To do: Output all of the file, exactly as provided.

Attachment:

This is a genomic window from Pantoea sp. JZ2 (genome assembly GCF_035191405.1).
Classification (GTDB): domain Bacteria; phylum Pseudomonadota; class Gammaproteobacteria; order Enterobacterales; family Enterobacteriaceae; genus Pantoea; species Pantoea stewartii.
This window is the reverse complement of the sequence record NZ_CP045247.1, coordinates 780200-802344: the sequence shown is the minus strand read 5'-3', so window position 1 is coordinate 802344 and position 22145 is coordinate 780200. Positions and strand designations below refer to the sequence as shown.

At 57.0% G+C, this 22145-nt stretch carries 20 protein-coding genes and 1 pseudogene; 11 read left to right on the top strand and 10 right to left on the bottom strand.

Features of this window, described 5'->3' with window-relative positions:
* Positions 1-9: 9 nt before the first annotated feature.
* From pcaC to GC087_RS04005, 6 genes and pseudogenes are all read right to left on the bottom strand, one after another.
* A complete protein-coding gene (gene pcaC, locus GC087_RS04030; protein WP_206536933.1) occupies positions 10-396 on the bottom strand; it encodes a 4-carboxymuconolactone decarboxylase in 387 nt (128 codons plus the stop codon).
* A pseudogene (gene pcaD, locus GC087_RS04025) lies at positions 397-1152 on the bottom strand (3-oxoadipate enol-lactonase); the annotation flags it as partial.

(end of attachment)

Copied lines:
This is a genomic window from Pantoea sp. JZ2 (genome assembly GCF_035191405.1).
Classification (GTDB): domain Bacteria; phylum Pseudomonadota; class Gammaproteobacteria; order Enterobacterales; family Enterobacteriaceae; genus Pantoea; species Pantoea stewartii.
This window is the reverse complement of the sequence record NZ_CP045247.1, coordinates 780200-802344: the sequence shown is the minus strand read 5'-3', so window position 1 is coordinate 802344 and position 22145 is coordinate 780200. Positions and strand designations below refer to the sequence as shown.

At 57.0% G+C, this 22145-nt stretch carries 20 protein-coding genes and 1 pseudogene; 11 read left to right on the top strand and 10 right to left on the bottom strand.

Features of this window, described 5'->3' with window-relative positions:
* Positions 1-9: 9 nt before the first annotated feature.
* From pcaC to GC087_RS04005, 6 genes and pseudogenes are all read right to left on the bottom strand, one after another.
* A complete protein-coding gene (gene pcaC, locus GC087_RS04030; protein WP_206536933.1) occupies positions 10-396 on the bottom strand; it encodes a 4-carboxymuconolactone decarboxylase in 387 nt (128 codons plus the stop codon).
* A pseudogene (gene pcaD, locus GC087_RS04025) lies at positions 397-1152 on the bottom strand (3-oxoadipate enol-lactonase); the annotation flags it as partial.